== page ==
Professor Paul Scuffham is a Professor in Health Economics, Director of the Menzies Health Institute Queensland, and Director of the Centre for Applied Health Economics at Griffith University. His research entails modelling the costs and benefits of health care interventions, the valuation of health outcomes and preferences for healthcare, and priority setting – all to enhance decision-making leading to better health for the nation. His research has influenced policy on matters such as the pricing of biologics and statins (amongst other drugs), the funding of genetic testing, and plain packaging tobacco law. He has published over 300 articles plus numerous reports to Government, is Associate Editor of Medical Decision Making, and a Graduate of the Australian Institute of Company Directors. Paul established the Australian Chapter of the International Society for Pharmacoeconomics and Outcomes Research in 2008 and served as President for 5 years. That organisation brings together government, industry and academia to foster the development of excellence in scientific education and research in respect of health economics and outcomes research. He is one of only a few health economists in the Academy and served as chair of a Fellowship Selection Committee for two years and is a member of the AAHMS Reports Committee.

Council

Chair, NSW & ACT State Branch

Professor Anthony L Cunningham AO FAHMS

The Westmead Institute for Medical Research

Professor Tony Cunningham AO is Executive Director, The Westmead Institute for Medical Research and Director of the Institute’s Centre for Virus Research, Professor of Research Medicine Sydney Medical School, Westmead, the University of Sydney. He is also Director of the Australian Centre for HIV and Hepatitis Virology Research (ACH2), funded directly by the Australian Government. He is a clinician scientist who trained in infectious diseases, clinical virology and virology research at the University of Melbourne and as a postdoctoral fellow in infectious diseases at Stanford University. His major research interests are in HIV and Herpesviruses biology and immunology, especially in relation to the development of vaccines and microbicides. He has published more than 400 papers on these topics, with ~21,000 citations.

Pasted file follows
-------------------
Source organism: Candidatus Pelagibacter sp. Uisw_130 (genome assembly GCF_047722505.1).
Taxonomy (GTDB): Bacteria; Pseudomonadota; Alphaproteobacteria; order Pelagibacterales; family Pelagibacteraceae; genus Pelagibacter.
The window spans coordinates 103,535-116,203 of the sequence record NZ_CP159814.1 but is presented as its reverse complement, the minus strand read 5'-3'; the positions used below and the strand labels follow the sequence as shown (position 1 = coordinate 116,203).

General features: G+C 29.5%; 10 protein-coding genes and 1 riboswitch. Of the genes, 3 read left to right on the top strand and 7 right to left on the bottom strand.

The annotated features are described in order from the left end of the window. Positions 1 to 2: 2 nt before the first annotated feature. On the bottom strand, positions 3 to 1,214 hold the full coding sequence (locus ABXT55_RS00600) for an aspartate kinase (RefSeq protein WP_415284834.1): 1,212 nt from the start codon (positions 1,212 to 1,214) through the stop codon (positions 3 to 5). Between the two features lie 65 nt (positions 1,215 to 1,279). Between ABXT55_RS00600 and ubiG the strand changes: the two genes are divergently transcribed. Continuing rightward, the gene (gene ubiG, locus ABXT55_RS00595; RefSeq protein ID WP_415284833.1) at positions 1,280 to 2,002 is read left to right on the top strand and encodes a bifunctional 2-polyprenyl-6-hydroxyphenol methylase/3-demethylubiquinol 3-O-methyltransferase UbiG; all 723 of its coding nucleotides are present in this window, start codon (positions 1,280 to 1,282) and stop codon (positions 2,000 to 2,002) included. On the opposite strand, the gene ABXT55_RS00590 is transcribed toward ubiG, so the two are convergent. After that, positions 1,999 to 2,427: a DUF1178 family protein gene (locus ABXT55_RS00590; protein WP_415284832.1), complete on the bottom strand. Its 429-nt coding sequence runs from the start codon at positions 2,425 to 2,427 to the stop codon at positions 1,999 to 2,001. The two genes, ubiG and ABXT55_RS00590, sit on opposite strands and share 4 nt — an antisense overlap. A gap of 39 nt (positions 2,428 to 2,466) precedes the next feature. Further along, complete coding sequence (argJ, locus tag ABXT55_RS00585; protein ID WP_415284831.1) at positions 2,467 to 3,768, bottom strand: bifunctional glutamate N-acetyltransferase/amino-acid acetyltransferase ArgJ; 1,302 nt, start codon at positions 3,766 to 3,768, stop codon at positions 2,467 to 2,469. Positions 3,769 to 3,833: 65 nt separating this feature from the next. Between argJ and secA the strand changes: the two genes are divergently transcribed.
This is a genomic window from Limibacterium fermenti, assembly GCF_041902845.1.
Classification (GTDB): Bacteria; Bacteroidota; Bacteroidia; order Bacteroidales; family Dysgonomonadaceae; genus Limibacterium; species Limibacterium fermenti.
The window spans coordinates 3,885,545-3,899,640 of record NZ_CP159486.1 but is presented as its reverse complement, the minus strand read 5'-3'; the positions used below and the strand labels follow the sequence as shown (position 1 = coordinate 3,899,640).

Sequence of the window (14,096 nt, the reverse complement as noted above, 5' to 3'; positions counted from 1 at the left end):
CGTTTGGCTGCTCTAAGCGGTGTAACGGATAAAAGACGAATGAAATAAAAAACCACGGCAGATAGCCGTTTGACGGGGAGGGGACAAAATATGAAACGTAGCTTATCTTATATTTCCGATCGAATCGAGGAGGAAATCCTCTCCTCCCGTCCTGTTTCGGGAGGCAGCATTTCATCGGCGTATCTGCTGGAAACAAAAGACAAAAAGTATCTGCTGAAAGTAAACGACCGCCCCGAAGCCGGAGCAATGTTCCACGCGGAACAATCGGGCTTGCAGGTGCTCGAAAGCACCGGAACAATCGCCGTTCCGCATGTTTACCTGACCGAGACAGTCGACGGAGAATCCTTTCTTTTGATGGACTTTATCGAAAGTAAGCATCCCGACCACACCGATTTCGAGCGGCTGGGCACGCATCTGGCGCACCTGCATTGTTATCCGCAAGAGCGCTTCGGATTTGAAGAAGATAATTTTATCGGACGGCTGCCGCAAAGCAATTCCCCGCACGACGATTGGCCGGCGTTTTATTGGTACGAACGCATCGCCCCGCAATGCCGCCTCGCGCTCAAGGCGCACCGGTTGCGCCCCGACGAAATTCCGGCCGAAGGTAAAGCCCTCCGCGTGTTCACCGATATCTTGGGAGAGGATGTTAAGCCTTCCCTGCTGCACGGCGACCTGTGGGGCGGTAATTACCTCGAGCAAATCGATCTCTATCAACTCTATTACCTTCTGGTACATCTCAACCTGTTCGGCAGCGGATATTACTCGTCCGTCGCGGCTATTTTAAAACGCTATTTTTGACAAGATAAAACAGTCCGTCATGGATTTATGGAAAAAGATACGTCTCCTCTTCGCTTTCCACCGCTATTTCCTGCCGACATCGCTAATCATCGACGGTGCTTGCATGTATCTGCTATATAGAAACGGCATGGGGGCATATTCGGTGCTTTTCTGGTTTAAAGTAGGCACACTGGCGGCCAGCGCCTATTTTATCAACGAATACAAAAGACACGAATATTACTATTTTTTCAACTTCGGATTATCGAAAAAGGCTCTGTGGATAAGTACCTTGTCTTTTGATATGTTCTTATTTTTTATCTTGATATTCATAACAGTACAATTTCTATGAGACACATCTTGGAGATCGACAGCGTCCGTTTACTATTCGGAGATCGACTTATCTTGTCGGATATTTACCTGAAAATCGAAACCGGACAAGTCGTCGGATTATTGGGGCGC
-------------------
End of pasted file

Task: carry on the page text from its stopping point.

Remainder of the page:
He has played a leading role in elucidating HIV interactions with macrophages, as reservoirs, and with dendritic cells as an initial target cell in the anogenital mucosa, over 30 years; recently focusing on viral immune-evasive mechanisms. His group has also made numerous key contributions to human HSV immunology and T-cell adjuvants, which has led to the development and trialing of novel HSV and Herpes Zoster vaccines by GlaxoSmithKline. The latter is now bussed in North America. In 2010, Tony was made an Officer in the Order of Australia (AO) for “service to medicine, particularly in the field of viral research and through the development and leadership of medical and biomedical research” and, in 2015, he was elected a fellow of the Australian Academy of Health and Medical Sciences (FAHMS). He is an Immediate Past President of The Association of Australian Medical Research Institutes (2017-18).

Chair, QLD State Branch

Professor David Whiteman AM FAHMS

QIMR Berghofer